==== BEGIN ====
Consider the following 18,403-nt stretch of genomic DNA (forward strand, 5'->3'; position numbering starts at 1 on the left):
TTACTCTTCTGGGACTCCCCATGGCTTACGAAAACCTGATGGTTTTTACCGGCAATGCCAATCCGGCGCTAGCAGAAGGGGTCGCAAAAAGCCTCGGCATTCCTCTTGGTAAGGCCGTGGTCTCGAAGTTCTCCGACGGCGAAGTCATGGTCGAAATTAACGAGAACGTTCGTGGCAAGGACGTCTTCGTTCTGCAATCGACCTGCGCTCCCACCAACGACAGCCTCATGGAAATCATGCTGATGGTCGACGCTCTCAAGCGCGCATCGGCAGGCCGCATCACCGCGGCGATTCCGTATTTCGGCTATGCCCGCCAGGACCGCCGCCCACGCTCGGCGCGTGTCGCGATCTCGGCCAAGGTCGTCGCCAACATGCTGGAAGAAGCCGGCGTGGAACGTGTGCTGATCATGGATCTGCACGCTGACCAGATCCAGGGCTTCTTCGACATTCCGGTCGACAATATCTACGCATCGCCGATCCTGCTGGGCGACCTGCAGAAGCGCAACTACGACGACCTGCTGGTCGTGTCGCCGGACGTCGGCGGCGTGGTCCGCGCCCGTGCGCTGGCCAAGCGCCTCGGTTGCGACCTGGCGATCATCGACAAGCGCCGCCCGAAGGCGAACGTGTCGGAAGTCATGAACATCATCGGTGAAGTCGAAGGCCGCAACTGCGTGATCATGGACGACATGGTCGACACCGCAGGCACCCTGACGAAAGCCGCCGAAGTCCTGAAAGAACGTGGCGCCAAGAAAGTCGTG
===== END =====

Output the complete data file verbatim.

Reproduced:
Consider the following 18,403-nt stretch of genomic DNA (forward strand, 5'->3'; position numbering starts at 1 on the left):
TTACTCTTCTGGGACTCCCCATGGCTTACGAAAACCTGATGGTTTTTACCGGCAATGCCAATCCGGCGCTAGCAGAAGGGGTCGCAAAAAGCCTCGGCATTCCTCTTGGTAAGGCCGTGGTCTCGAAGTTCTCCGACGGCGAAGTCATGGTCGAAATTAACGAGAACGTTCGTGGCAAGGACGTCTTCGTTCTGCAATCGACCTGCGCTCCCACCAACGACAGCCTCATGGAAATCATGCTGATGGTCGACGCTCTCAAGCGCGCATCGGCAGGCCGCATCACCGCGGCGATTCCGTATTTCGGCTATGCCCGCCAGGACCGCCGCCCACGCTCGGCGCGTGTCGCGATCTCGGCCAAGGTCGTCGCCAACATGCTGGAAGAAGCCGGCGTGGAACGTGTGCTGATCATGGATCTGCACGCTGACCAGATCCAGGGCTTCTTCGACATTCCGGTCGACAATATCTACGCATCGCCGATCCTGCTGGGCGACCTGCAGAAGCGCAACTACGACGACCTGCTGGTCGTGTCGCCGGACGTCGGCGGCGTGGTCCGCGCCCGTGCGCTGGCCAAGCGCCTCGGTTGCGACCTGGCGATCATCGACAAGCGCCGCCCGAAGGCGAACGTGTCGGAAGTCATGAACATCATCGGTGAAGTCGAAGGCCGCAACTGCGTGATCATGGACGACATGGTCGACACCGCAGGCACCCTGACGAAAGCCGCCGAAGTCCTGAAAGAACGTGGCGCCAAGAAAGTCGTG